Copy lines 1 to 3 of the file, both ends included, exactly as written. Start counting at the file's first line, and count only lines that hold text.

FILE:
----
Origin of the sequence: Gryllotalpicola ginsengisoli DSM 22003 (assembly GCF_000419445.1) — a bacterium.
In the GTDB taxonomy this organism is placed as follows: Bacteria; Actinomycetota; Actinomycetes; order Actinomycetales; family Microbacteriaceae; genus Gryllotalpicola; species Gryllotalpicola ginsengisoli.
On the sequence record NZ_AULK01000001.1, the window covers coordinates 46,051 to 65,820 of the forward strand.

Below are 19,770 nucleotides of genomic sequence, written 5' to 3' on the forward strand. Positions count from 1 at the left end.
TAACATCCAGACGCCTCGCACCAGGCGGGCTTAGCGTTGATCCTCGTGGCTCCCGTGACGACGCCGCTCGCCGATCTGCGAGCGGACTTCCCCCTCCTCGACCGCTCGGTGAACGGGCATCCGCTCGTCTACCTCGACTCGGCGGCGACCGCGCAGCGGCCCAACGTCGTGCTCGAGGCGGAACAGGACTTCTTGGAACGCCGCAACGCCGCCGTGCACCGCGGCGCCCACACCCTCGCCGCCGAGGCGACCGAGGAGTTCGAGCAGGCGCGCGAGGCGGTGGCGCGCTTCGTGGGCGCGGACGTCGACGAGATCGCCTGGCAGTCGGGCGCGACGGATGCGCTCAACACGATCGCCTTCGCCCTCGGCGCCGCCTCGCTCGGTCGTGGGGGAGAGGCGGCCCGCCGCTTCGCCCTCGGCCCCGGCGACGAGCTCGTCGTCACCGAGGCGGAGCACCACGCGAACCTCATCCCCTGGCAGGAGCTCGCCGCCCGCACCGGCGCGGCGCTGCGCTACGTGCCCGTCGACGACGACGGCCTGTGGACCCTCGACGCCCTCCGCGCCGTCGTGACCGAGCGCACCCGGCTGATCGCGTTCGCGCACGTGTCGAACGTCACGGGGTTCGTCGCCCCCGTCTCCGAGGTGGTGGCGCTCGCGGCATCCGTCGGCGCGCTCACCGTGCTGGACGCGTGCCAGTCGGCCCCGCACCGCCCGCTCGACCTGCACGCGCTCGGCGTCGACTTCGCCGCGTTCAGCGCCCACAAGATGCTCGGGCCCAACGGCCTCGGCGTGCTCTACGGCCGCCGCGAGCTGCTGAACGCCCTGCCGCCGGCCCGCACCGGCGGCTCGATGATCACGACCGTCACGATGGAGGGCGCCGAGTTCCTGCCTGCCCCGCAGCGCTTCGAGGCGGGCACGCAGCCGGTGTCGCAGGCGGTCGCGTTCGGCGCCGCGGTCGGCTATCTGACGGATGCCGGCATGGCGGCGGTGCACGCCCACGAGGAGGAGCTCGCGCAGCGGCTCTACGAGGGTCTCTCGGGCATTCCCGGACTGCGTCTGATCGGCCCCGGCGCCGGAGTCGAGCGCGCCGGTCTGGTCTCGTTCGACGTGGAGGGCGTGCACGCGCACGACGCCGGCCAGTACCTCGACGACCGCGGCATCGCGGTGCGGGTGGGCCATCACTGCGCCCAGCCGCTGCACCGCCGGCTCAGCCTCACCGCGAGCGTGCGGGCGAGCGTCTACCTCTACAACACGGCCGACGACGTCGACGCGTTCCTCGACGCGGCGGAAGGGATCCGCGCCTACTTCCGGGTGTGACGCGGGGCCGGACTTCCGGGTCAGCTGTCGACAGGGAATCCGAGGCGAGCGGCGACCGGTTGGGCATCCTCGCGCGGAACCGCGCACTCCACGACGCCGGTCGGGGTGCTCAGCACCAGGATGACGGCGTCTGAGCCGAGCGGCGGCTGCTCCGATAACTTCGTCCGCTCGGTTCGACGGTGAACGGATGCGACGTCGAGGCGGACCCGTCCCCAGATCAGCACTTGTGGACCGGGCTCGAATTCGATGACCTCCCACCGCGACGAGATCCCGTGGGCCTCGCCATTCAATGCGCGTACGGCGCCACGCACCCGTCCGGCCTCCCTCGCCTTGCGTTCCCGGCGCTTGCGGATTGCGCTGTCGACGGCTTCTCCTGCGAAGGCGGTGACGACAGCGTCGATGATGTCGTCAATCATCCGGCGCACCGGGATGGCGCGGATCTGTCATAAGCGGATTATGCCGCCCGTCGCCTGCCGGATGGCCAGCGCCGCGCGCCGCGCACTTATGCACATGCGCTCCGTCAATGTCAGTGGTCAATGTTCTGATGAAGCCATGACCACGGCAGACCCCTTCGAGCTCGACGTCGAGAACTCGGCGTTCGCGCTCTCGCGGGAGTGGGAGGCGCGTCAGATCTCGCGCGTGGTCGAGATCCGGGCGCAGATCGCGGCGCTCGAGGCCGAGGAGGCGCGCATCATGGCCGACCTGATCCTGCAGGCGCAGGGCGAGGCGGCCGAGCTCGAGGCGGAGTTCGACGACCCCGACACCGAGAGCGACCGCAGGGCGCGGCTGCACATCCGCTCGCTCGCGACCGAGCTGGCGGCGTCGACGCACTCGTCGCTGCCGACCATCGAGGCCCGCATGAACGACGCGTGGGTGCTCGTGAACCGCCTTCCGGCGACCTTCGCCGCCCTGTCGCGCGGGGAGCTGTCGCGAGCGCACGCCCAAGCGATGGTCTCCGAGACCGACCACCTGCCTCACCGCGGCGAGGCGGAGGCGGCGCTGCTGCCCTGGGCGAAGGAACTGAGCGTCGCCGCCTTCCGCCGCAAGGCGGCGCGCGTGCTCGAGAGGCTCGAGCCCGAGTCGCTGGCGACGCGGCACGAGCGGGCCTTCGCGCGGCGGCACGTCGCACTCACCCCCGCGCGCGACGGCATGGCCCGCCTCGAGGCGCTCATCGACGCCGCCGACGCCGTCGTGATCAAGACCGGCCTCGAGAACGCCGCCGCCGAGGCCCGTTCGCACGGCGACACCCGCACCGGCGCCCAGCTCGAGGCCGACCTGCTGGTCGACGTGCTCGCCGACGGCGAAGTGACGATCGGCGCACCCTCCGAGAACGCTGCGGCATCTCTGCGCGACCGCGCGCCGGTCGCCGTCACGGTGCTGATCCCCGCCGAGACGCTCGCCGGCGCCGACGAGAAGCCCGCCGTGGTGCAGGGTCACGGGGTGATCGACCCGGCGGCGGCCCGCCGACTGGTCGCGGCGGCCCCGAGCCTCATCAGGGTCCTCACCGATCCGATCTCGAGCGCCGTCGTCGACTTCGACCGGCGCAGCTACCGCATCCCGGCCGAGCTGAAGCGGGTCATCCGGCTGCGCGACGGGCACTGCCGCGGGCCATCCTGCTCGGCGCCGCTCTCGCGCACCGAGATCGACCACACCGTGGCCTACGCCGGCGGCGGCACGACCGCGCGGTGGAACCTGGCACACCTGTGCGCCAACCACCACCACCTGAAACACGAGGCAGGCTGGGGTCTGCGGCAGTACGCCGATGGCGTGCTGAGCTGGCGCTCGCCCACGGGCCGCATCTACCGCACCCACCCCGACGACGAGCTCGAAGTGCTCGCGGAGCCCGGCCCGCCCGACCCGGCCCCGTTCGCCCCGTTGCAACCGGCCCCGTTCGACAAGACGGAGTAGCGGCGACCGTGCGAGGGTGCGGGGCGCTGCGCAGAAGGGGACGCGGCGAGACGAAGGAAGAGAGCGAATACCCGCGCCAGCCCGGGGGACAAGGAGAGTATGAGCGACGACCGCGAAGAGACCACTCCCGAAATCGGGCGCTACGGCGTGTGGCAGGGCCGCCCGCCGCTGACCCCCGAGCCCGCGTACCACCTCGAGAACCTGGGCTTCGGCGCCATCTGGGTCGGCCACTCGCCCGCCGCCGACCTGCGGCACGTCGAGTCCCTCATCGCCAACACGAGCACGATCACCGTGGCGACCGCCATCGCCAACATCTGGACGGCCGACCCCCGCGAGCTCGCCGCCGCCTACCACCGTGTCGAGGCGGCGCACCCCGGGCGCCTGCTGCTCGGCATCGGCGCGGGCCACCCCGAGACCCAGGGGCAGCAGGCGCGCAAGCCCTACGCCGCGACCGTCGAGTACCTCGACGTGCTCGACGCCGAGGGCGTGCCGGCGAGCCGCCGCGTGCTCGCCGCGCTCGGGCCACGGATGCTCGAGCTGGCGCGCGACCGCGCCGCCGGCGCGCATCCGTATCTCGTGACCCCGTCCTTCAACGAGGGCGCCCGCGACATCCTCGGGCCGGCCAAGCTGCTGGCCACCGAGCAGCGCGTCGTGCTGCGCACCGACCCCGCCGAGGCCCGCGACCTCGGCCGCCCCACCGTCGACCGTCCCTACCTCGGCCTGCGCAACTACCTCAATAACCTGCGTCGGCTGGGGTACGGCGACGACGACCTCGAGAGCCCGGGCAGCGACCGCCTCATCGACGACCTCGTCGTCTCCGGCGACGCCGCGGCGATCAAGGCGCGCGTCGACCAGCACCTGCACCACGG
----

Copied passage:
Origin of the sequence: Gryllotalpicola ginsengisoli DSM 22003 (assembly GCF_000419445.1) — a bacterium.
In the GTDB taxonomy this organism is placed as follows: Bacteria; Actinomycetota; Actinomycetes; order Actinomycetales; family Microbacteriaceae; genus Gryllotalpicola; species Gryllotalpicola ginsengisoli.
On the sequence record NZ_AULK01000001.1, the window covers coordinates 46,051 to 65,820 of the forward strand.